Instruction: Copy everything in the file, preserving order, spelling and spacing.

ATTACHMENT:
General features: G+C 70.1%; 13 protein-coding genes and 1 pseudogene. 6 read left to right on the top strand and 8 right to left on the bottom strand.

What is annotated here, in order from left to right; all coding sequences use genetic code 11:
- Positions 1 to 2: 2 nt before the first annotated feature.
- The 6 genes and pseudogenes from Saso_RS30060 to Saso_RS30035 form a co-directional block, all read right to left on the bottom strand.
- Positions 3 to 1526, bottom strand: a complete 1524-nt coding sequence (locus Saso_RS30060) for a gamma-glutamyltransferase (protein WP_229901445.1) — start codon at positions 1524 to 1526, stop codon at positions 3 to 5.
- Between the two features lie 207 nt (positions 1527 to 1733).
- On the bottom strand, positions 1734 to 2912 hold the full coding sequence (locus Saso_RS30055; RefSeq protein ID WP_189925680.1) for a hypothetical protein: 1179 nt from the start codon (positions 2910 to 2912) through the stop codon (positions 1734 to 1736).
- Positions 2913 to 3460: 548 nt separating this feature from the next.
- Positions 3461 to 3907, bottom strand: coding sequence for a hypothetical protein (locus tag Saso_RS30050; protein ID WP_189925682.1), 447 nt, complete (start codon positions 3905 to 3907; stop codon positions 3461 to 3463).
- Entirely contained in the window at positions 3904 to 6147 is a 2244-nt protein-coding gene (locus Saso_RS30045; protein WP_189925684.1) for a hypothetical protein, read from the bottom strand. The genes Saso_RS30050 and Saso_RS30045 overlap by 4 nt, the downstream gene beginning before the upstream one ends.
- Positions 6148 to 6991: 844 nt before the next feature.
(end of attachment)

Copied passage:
General features: G+C 70.1%; 13 protein-coding genes and 1 pseudogene. 6 read left to right on the top strand and 8 right to left on the bottom strand.

What is annotated here, in order from left to right; all coding sequences use genetic code 11:
- Positions 1 to 2: 2 nt before the first annotated feature.
- The 6 genes and pseudogenes from Saso_RS30060 to Saso_RS30035 form a co-directional block, all read right to left on the bottom strand.
- Positions 3 to 1526, bottom strand: a complete 1524-nt coding sequence (locus Saso_RS30060) for a gamma-glutamyltransferase (protein WP_229901445.1) — start codon at positions 1524 to 1526, stop codon at positions 3 to 5.
- Between the two features lie 207 nt (positions 1527 to 1733).
- On the bottom strand, positions 1734 to 2912 hold the full coding sequence (locus Saso_RS30055; RefSeq protein ID WP_189925680.1) for a hypothetical protein: 1179 nt from the start codon (positions 2910 to 2912) through the stop codon (positions 1734 to 1736).
- Positions 2913 to 3460: 548 nt separating this feature from the next.
- Positions 3461 to 3907, bottom strand: coding sequence for a hypothetical protein (locus tag Saso_RS30050; protein ID WP_189925682.1), 447 nt, complete (start codon positions 3905 to 3907; stop codon positions 3461 to 3463).
- Entirely contained in the window at positions 3904 to 6147 is a 2244-nt protein-coding gene (locus Saso_RS30045; protein WP_189925684.1) for a hypothetical protein, read from the bottom strand. The genes Saso_RS30050 and Saso_RS30045 overlap by 4 nt, the downstream gene beginning before the upstream one ends.
- Positions 6148 to 6991: 844 nt before the next feature.